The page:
The 4th of February marks World Cancer Day, an initiative by the Union for International Cancer Control (UICC) that aims to raise awareness and highlight prevention, detection and treatment. This year's theme is 'Progress is possible'. The UICC says that a better future is within reach with prevention playing a major part in this mission.
At least one third of cancers are preventable giving us every reason to champion healthy choices and prevention strategies for all. – Union for International Cancer Control
Preventing alcohol-related cancers
In 2010, the Cancer Council Australia estimates that approximately 3,200 cases of cancer were attributable to alcohol use. In 2020 we now have significant evidence to show that reducing the amount and frequency of drinking alcohol reduces the risk of cancer.
In 2018 The University of Sydney researchers undertook an evaluation of the evidence on the health effects of alcohol consumption, this has informed the proposed changes to the new draft of the 'Australian guidelines to reduce health risks from drinking alcohol' from the National Health and Medical Research Council (NHMRC). Based on reports from clinical trials the researchers found evidence that strengthens the link between alcohol consumption and cancers including breast, liver, pancreatic, colorectal, oesophageal, mouth and throat (pharynx and larynx) cancer. The study found that "the level of risk increases as more alcohol is consumed".
The less you choose to drink, the lower your risk of alcohol-related harm. For some people not drinking at all is the safest option. – National Health and Medical Research Council
In the new draft of the 'Australian guidelines to reduce health risks from drinking alcohol' the NHMRC suggest that for healthy men and women drinking no more than 10 standard drinks per week, and no more than four standard drinks on any one day reduces the risk of harm from alcohol-related disease or injury.
The revised draft of the 'Australian guidelines to reduce health risks from drinking alcohol' is open for public consultation, for further details visit
Need help to keep on track?
Drinks Meter is a free app that provides users with confidential, personalised feedback about their alcohol use based on advice from doctors and current Australian guidelines. It has a range of tools to help people track their alcohol intake, set weekly goals to reduce drinking and use an interactive standard drinks pouring tool. Drinks Meter app also provides referrals to NSW based telephone and coaching services.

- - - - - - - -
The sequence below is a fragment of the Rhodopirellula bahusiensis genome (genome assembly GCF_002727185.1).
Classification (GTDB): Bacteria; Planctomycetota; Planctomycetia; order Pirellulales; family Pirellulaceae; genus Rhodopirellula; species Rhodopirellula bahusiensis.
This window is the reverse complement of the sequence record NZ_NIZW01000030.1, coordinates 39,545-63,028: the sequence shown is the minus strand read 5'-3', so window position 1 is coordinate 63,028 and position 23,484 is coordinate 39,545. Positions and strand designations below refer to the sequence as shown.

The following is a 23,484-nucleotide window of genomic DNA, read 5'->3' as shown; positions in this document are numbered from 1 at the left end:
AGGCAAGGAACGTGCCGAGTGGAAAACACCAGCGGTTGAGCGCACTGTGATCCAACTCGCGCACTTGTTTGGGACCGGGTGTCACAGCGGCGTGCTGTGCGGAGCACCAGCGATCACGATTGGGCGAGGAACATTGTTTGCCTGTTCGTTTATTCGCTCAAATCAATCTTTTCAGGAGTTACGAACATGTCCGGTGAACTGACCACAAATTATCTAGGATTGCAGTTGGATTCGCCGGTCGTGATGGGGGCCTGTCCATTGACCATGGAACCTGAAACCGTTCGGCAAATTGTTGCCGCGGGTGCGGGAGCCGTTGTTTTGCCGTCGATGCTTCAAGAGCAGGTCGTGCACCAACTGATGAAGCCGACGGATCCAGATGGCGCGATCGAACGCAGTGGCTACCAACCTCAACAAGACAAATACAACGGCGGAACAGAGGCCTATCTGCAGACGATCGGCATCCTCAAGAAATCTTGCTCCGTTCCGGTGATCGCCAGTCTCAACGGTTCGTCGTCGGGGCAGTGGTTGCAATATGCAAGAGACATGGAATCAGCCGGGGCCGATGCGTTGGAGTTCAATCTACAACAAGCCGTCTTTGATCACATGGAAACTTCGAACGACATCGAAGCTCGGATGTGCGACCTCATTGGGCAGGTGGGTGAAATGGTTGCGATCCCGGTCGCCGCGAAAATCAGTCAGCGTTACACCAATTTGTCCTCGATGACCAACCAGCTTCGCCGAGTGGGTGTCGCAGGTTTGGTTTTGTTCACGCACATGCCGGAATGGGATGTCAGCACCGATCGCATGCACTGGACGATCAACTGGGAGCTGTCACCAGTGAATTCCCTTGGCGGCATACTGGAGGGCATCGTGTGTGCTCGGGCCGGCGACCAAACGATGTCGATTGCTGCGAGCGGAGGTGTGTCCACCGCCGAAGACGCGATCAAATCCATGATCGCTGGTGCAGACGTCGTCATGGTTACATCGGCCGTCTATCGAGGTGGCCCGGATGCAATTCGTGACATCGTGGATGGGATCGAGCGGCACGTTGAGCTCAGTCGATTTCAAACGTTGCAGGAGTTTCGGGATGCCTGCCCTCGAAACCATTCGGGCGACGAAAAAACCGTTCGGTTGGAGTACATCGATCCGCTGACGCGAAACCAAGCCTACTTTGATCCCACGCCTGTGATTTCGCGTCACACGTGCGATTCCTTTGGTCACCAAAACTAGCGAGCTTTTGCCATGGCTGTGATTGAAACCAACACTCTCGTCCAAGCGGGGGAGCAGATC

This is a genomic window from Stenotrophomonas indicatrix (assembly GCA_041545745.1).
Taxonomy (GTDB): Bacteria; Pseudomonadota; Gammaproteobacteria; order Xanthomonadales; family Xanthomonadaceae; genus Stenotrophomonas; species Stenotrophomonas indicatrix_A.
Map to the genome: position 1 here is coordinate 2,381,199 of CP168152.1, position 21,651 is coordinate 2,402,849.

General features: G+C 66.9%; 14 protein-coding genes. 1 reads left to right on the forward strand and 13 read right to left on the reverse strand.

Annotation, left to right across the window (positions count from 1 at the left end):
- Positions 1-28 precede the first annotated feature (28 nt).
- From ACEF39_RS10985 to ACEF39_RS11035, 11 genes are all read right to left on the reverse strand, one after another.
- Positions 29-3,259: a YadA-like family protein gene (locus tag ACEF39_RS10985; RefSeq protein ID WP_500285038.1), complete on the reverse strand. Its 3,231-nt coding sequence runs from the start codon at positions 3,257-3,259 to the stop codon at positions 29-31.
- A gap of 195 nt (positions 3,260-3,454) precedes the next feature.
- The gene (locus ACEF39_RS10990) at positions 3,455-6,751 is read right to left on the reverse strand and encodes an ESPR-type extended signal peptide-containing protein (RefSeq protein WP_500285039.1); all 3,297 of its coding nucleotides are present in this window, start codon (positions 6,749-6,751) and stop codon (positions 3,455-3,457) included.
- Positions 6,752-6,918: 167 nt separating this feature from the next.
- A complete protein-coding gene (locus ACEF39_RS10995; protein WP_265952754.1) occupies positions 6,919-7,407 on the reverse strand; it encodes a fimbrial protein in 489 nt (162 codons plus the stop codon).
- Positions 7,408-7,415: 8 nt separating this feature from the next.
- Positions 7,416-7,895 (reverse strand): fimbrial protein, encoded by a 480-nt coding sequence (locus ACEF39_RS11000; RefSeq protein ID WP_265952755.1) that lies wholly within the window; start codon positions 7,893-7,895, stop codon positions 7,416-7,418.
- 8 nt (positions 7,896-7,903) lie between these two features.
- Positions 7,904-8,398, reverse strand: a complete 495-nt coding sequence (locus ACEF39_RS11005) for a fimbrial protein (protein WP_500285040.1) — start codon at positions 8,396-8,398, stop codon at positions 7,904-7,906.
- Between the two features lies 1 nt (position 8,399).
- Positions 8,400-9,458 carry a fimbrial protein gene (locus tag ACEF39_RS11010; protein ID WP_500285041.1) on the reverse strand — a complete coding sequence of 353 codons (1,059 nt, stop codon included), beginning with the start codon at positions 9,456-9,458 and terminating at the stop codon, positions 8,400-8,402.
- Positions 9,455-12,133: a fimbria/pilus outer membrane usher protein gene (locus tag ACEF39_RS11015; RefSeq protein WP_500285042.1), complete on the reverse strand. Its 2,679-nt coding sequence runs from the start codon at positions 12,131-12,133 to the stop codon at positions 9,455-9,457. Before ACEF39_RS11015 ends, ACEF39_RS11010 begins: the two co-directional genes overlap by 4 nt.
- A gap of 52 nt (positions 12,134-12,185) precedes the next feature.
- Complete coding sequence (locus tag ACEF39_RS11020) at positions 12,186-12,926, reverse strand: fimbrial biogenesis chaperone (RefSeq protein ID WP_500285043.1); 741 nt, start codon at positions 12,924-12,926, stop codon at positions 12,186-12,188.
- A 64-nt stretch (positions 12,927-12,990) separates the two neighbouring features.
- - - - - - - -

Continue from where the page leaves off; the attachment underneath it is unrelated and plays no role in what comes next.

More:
Get started by downloading the Drinks Meter app through your app store.
Choose Health. Not Tobacco
According to the Cancer Council Australia smoking and alcohol have a synergistic effect on cancer risk. The combined effects of using alcohol and smoking tobacco significantly increase the risk of developing cancer than the sum of the individual risks from each.
Australia's largest preventable health threat is tobacco smoking. Tobacco smoking contributes to more hospitalisations and deaths than alcohol and illicit drug use combined. It is responsible for one death every four seconds worldwide.
The good news is, like alcohol reduction, health improves from the moment people quit smoking. Within 2 to 12 weeks of quitting, the risk of heart attack is lowered, circulation is better, exercise is easier and lung function is improved. 10 years of quitting lowers the risk of lung cancer to less than half that of a continuing smoker.
Help to quit
Call Quitline on 13 7848 (13 QUIT) for information and advice about quitting, assessment of your nicotine dependence, strategies on preparing to quit and staying quit. The Aboriginal Quitline is also available on 13 7848 (13 QUIT). Run by Aboriginal Advisors, the Aboriginal Quitline is a telephone-based confidential advice and support service.
For free and confidential advice 24/7 call Alcohol and Drug Information Service (ADIS) on 1800 250 015.
Counsellors are available to provide
information, referrals, crisis counselling and support.
Or start a
Web Chat with an ADIS counsellor online Monday to Friday, 8.30am – 5pm.